The comprehensive gazetteer and bibliography of the medieval castles, fortifications and palaces of England, Wales, the Islands.
The listings
Other Info
Print Page 
Next Record 
Previous Record 
Back to list 

Worton Motte

Also known as, or recorded in historical documents as;
Over Worton

In the civil parish of Worton.
In the historic county of Oxfordshire.
Modern Authority of Oxfordshire.
1974 county of Oxfordshire.
Medieval County of Oxfordshire.

OS Map Grid Reference: SP43012924
Latitude 51.96013° Longitude -1.37554°

Worton Motte has been described as a Timber Castle although is doubtful that it was such.

There are earthwork remains.

This site is a scheduled monument protected by law.


Possibly the small mound of a motte and bailey 20m in diameter and 2m high. It was formerly thought to be a round barrow. (PastScape)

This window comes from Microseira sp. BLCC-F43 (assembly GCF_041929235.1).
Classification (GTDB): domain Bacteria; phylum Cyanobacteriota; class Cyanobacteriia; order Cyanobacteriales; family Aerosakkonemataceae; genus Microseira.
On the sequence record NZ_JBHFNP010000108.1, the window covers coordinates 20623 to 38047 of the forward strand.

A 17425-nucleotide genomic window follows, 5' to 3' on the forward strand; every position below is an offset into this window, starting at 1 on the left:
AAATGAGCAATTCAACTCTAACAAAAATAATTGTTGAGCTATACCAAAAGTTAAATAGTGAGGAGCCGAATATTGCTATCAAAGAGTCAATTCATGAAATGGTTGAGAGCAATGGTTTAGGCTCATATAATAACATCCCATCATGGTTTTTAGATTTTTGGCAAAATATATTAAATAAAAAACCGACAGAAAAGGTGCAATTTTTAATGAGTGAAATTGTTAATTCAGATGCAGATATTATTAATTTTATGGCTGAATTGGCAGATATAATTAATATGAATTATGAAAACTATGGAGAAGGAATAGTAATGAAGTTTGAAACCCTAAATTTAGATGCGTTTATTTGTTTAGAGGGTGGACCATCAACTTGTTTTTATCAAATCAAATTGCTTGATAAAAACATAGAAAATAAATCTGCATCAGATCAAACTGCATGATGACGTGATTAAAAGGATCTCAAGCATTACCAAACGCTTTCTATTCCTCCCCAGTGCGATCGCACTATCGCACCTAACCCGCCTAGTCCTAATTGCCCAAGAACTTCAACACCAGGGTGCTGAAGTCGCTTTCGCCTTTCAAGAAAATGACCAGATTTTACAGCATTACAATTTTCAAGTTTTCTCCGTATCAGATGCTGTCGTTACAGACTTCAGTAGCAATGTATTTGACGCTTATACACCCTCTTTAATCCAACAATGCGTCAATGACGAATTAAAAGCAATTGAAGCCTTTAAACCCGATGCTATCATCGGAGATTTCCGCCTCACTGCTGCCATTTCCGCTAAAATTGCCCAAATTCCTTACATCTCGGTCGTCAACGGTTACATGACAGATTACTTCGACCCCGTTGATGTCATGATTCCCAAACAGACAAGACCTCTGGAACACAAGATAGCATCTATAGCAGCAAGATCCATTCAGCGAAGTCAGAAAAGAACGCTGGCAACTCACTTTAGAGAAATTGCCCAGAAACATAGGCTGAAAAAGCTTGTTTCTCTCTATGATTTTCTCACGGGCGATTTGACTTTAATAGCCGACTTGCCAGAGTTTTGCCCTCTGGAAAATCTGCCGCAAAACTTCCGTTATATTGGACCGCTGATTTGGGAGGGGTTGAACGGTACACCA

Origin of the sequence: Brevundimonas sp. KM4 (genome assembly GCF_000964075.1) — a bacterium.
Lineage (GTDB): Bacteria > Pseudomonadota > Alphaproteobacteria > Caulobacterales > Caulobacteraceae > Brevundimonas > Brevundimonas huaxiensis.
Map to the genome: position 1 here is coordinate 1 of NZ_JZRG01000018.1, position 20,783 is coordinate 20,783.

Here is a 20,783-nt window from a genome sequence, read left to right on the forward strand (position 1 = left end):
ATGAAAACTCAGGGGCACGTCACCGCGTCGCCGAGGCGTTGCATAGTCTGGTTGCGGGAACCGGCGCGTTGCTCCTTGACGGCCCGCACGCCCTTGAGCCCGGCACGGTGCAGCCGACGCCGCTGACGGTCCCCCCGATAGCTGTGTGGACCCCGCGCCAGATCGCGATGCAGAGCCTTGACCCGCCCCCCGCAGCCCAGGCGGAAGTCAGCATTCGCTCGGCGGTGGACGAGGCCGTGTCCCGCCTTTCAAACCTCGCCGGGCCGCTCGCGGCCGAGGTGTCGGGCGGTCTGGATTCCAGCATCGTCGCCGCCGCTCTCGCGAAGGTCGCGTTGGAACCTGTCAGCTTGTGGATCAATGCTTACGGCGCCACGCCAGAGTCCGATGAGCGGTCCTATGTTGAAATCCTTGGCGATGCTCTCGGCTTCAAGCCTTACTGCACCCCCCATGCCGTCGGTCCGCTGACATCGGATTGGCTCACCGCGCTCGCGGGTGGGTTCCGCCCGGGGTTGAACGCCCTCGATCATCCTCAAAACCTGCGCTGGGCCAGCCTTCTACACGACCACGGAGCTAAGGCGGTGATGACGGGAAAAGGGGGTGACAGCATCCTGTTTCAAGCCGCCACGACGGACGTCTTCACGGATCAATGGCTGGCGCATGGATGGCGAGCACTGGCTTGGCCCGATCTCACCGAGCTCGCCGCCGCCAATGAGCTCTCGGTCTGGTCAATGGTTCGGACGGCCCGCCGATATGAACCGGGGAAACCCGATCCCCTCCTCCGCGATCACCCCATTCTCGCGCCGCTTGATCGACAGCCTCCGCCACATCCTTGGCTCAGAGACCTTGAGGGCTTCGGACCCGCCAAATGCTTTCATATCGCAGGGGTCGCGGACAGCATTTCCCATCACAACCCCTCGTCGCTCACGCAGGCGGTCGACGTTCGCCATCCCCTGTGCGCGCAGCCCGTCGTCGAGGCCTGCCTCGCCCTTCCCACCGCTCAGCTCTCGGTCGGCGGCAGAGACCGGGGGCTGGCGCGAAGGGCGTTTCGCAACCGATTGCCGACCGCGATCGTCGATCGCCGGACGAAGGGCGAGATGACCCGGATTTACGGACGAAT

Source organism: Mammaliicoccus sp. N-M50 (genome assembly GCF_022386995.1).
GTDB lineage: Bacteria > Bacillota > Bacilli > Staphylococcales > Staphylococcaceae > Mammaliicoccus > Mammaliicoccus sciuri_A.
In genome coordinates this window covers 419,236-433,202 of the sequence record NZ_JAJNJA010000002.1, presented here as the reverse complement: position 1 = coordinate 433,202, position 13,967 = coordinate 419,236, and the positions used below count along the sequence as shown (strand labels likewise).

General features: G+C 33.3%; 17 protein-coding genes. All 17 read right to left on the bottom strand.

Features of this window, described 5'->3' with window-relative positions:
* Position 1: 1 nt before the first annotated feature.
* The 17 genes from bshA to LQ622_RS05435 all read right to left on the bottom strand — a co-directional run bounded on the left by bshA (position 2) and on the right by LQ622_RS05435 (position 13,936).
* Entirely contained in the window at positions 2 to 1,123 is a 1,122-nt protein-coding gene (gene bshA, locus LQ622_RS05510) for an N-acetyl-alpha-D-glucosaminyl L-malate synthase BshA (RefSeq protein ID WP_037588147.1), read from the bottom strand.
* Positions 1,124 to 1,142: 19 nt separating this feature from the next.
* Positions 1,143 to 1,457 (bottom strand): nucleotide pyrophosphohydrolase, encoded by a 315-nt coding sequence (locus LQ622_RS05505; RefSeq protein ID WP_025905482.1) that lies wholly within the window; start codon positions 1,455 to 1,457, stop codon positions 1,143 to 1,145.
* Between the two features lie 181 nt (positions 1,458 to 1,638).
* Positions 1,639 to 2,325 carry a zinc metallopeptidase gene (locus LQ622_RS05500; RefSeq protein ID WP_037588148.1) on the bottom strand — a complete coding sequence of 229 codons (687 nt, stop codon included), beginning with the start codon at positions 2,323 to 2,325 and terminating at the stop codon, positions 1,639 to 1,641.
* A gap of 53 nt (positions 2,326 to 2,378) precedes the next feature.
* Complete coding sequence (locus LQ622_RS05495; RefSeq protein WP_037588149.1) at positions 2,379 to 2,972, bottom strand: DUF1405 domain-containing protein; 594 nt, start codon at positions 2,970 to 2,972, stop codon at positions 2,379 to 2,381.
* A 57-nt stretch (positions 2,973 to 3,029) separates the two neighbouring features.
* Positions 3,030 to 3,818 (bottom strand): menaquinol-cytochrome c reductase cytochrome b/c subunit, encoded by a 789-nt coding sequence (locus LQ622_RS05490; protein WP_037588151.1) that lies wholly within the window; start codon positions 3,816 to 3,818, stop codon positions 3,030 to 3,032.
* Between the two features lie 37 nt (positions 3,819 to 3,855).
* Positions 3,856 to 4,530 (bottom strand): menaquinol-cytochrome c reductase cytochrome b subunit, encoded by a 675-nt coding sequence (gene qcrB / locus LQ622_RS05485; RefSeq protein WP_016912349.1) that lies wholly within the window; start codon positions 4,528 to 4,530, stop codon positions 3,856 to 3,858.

The site occupies a hill with gentle slopes to the N and E and a steeper slope to the W. The monument includes a flat topped conical mound made of earth and stone. The mound measures 18m in diameter and stands up to 2m high. Surrounding the mound is a quarry ditch from which material was obtained during its construction. This has become partially infilled over time but remains visible at ground level as a shallow feature 2m wide and c.0.3m deep. The ditch has become obscured by leaf litter on the E side of the mound but will survive as a buried feature. The barrow and the nearby church lie at the centre of an extensive medieval field system, much of which is visible as earthworks OS field investigation 5/5/72 suggests that this is the mound of a small motte and bailey castle with the church now standing in the bailey. Over Worton church occupies the remains of a circular platform on the spine of a steep ridge. Contiguous to the NW is s circular mound OS field investigation suggests that this is the mound of a small motte and bailey castle with the church now standing in the bailey. Over Worton church occupies the remains of a circular platform on the spine of a steep ridge. Contiguous to the NW is a circular mound 17m in diameter and 2m high. Mound is overgrown. Round barrow close to church. Diameter 60' (80m) height 6' (1.75m). C.20m diameter and 2m high. (Oxfordshire HER)